Home' Advocate Communications : Fiordland Advocate 24 January 2013 Contents WHAT’S COOKING
Page 12 | 24 January, 2013
1.5kg raw beetroot, trimmed
3 each: onions, pears, oranges
2 star anise
1 cinnamon stick
2 tablespoons each: yellow
mustard seeds, finely grated root
1 tablespoon whole cumin seeds
23⁄4 cups each: red wine vinegar,
Peel the beetroot and dice. (If
you want a finer chutney then the
beetroot can be grated using a
food processor blade.) Place in a
large stainless steel saucepan.
Dice the onions and grate the
pears. Add to the beetroot. Finely
grate the orange rind and add
together with the juice.
Tie the star anise and cinnamon
stick in muslin. Add to the pan
with the remaining ingredients.
Boil for about 11⁄2 hours, until the
chutney has thickened. Remove
the muslin with the spice.
Pour into hot sterilised jars and
seal. Makes about 8 cups.
Beetroot and orange chutney
12-16 baby beetroot
6 large cloves garlic, peeled
2 tablespoons olive oil
freshly ground salt and pepper to
3 sprigs rosemary
1-2 tablespoons balsamic vinegar
Preheat the oven to 190°C.
Trim the stems about 1cm from
Place in a roasting pan with the
garlic and toss to coat in the olive
oil. Season and add the rosemary.
Bake until tender, about 15-20
minutes depending on size,
Sprinkle with the vinegar. An
excellent complement to grills or
roasts. Serves 4.
Baked baby beets
300g cooked beetroot, or
420g can beetroot, drained
3⁄4 cup each: sugar, canola oil
1⁄2 teaspoon each: vanilla essence,
11⁄4 cups ground cornmeal flour
1⁄4 cup cocoa
1 teaspoon baking powder
Chocolate Icing: 50g cream cheese
15g dark chocolate, melted
1 cup icing sugar
Preheat the oven to 180°C. Line a
20cm cake pan with baking paper.
Purée the drained beetroot, until
Beat the eggs in a large bowl. Add
the sugar and beat well. Slowly
beat in the oil, until thick. Add
the vanilla essence. Stir in the
sifted salt, flour, cocoa and baking
powder. Fold in the beetroot.
Pour into the prepared cake pan.
Bake for 40-45 minutes or until
a skewer inserted in the centre
comes out clean.
To prepare the chocolate icing,
beat the cream cheese, until
smooth. Mix in the chocolate. Sift
in the icing sugar and mix well.
Spread over the cake.
Beetroot might be an often
unappreciated everyday vegetable
in New Zealand but in some
countries it is a key ingredient in
famous signature dishes: Russia’s
Borsch, a hearty hot or cold soup;
the USA’s tangy Harvard Beets; and Iran’s Borani Chogondar, boiled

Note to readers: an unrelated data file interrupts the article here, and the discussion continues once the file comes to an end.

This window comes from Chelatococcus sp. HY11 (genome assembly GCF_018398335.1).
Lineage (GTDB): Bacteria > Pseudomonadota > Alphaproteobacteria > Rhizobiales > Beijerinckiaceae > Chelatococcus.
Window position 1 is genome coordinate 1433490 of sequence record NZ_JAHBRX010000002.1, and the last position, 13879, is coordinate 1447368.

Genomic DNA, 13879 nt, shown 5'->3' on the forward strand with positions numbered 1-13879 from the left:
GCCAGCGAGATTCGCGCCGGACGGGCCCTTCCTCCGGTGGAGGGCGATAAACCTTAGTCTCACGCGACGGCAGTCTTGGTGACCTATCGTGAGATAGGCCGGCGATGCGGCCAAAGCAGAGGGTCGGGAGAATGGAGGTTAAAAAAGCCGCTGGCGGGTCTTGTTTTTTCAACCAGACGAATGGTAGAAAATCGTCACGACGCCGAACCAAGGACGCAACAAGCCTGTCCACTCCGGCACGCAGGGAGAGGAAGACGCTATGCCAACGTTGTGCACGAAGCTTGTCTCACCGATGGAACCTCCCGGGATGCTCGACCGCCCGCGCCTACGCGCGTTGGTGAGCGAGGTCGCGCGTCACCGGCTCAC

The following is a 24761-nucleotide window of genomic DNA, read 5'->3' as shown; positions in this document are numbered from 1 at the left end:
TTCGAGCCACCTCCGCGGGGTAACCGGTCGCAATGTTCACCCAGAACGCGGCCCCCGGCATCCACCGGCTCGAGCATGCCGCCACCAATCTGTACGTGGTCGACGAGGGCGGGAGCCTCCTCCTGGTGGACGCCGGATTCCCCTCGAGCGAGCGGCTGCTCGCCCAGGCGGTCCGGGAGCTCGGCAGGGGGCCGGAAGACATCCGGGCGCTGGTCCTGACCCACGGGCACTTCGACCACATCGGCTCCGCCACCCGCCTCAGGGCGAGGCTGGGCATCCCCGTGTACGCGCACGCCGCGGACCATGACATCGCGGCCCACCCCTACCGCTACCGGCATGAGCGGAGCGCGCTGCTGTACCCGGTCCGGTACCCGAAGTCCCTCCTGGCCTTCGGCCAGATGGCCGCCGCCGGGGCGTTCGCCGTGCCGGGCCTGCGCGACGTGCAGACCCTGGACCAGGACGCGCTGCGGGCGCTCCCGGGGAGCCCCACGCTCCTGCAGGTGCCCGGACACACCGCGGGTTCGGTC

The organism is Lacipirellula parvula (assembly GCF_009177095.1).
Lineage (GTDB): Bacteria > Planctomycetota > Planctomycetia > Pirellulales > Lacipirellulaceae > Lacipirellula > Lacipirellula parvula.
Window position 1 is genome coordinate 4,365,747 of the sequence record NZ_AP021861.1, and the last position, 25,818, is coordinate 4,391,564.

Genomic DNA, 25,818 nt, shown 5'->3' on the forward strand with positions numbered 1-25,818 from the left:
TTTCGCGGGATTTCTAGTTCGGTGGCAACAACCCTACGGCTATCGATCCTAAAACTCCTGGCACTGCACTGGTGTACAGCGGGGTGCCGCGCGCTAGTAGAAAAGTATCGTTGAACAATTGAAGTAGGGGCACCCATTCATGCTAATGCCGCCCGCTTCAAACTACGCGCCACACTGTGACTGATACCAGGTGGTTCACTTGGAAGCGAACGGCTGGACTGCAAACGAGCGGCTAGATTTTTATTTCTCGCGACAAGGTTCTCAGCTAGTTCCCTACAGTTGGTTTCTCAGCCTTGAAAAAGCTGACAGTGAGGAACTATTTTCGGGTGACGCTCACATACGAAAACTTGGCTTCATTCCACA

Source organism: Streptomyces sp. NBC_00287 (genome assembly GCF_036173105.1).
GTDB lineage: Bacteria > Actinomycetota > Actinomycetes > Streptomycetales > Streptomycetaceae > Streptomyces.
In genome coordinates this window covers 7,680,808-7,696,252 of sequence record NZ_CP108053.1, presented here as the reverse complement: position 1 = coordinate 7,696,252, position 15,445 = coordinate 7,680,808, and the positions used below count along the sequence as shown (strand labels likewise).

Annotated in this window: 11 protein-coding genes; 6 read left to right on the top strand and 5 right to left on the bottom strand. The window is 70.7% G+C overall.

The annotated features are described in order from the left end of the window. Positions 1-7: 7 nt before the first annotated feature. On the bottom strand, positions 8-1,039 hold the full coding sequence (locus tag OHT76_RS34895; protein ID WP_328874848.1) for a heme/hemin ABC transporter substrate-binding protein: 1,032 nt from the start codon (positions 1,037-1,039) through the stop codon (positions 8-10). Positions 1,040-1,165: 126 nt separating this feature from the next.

beetroots served cold with yoghurt and mint. Our best-known beetroot
dish for many years was ‘salad’ – boiled, sliced and served with vinegar.
However, beets have become rather trendy and different shapes and
colours are beginning to feature in our dishes. Its earthy, sweet flavour
is finally being appreciated.
I’ve planted three types of beetroot this year including the traditional
red. I’m experimenting with two newish varieties with seed purchased
online from Kings Seeds in Katikati.
Beetroot Chioggia Red/White has a smooth light red skin while the
inside has concentric rings of red and white flesh. The beet originated
in the coastal region of the Adriatic near Chioggia in Italy and is very
Beetroot Albino is a completely white beetroot with the regular sweet
flavour of red beetroot. It’s a great novelty item and the juices won’t
Although beetroot are usually cooked before being consumed, don’t
underestimate their appeal as a raw ingredient. Beetroot may be peeled
and shredded or grated into salads with carrot, celery and/or red
cabbage, and tossed in a good French dressing. Young beetroot leaves
are also great in salads for their colour and flavour. Use the leaves as
you would spinach leaves.
When cooking beetroot, leave a good three centimetres of stem on the
beetroot and the skin intact, otherwise it will ‘bleed’ and lose its colour.
Large cooked beetroot can be cut into cubes or balls (use a melon
baller) and tossed in butter, sugar and fresh herbs such as tarragon –
excellent with dark meats such as beef and venison.
Grated (cooked or raw), beetroot is perfect added to meatballs or
patties to increase colour and flavour.
Sweet on beets
Crispy Kohlrabi: 3 cups finely sliced
2 tablespoons olive oil
Venison: 400g farm-raised venison
medallions eg. Silver Fern
freshly ground black pepper to taste
2 tablespoons olive oil
Beetroot Sauce: 1⁄2 cup each: red
wine, beef jus or good beef stock
1 medium cooked beetroot, cut into
2-3 tablespoons raspberry vinegar
To prepare the kohlrabi, preheat
the oven to 200°C. Toss the
kohlrabi with the olive oil. Place in
a roasting pan. Bake for about 10
minutes, tossing occasionally, until
crisp. Remove and drain on paper
Pat the venison dry and season
well with black pepper. Heat the
oil in a non-stick frying pan on
medium-high heat. Pan-fry the
medallions for about 3 minutes
each side depending on thickness,
Remove to a warm plate and tent
with foil. Add the wine and jus (or
stock) to the pan and simmer for a
Add the beetroot and vinegar and
Thickly slice the venison
medallions and spoon a little of
the beetroot sauce over the top.
Great served with steamed
spinach topped with potato mash
garnished with crispy kohlrabi.
Venison with a beetroot and
raspberry vinegar sauce
This tender farm-raised venison with its sweet ‘n tangy sauce – served with a variety of vegetables – is
a sure-fire dinner party winner. The crispy kohlrabi can be prepared several hours ahead and is a great
garnish for vegetables, salads and soups. Prepare a potato mash in the usual way using 3 medium potatoes
and season with pepper and a diced shallot. Cover and microwave 5 cups of finely sliced, washed spinach
together with a tablespoon of butter until limp then season with a dash of grated nutmeg.
Use gloves while preparing the beetroot. Apples could replace the pears in this chutney.
Links Archive Fiordland Advocate 17 January 2013 Fiordland Advocate 31 January 2013 Navigation Previous Page Next Page